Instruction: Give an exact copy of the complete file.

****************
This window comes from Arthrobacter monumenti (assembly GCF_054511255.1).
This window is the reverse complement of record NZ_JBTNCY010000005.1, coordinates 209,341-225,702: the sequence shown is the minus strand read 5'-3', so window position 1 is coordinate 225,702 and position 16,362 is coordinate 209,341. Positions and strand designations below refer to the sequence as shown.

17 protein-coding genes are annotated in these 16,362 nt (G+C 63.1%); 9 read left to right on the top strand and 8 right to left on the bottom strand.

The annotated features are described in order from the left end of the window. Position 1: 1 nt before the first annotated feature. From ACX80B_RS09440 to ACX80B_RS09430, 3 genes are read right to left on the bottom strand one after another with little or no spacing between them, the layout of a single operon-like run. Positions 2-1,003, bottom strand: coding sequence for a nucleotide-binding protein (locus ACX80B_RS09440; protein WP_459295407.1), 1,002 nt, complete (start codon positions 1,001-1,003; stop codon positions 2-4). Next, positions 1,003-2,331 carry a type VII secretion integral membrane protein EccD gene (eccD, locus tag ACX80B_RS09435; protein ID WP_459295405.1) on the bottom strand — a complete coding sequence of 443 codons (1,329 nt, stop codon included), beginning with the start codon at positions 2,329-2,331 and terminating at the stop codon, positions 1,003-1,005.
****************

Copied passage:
This window comes from Arthrobacter monumenti (assembly GCF_054511255.1).
This window is the reverse complement of record NZ_JBTNCY010000005.1, coordinates 209,341-225,702: the sequence shown is the minus strand read 5'-3', so window position 1 is coordinate 225,702 and position 16,362 is coordinate 209,341. Positions and strand designations below refer to the sequence as shown.

17 protein-coding genes are annotated in these 16,362 nt (G+C 63.1%); 9 read left to right on the top strand and 8 right to left on the bottom strand.

The annotated features are described in order from the left end of the window. Position 1: 1 nt before the first annotated feature. From ACX80B_RS09440 to ACX80B_RS09430, 3 genes are read right to left on the bottom strand one after another with little or no spacing between them, the layout of a single operon-like run. Positions 2-1,003, bottom strand: coding sequence for a nucleotide-binding protein (locus ACX80B_RS09440; protein WP_459295407.1), 1,002 nt, complete (start codon positions 1,001-1,003; stop codon positions 2-4). Next, positions 1,003-2,331 carry a type VII secretion integral membrane protein EccD gene (eccD, locus tag ACX80B_RS09435; protein ID WP_459295405.1) on the bottom strand — a complete coding sequence of 443 codons (1,329 nt, stop codon included), beginning with the start codon at positions 2,329-2,331 and terminating at the stop codon, positions 1,003-1,005.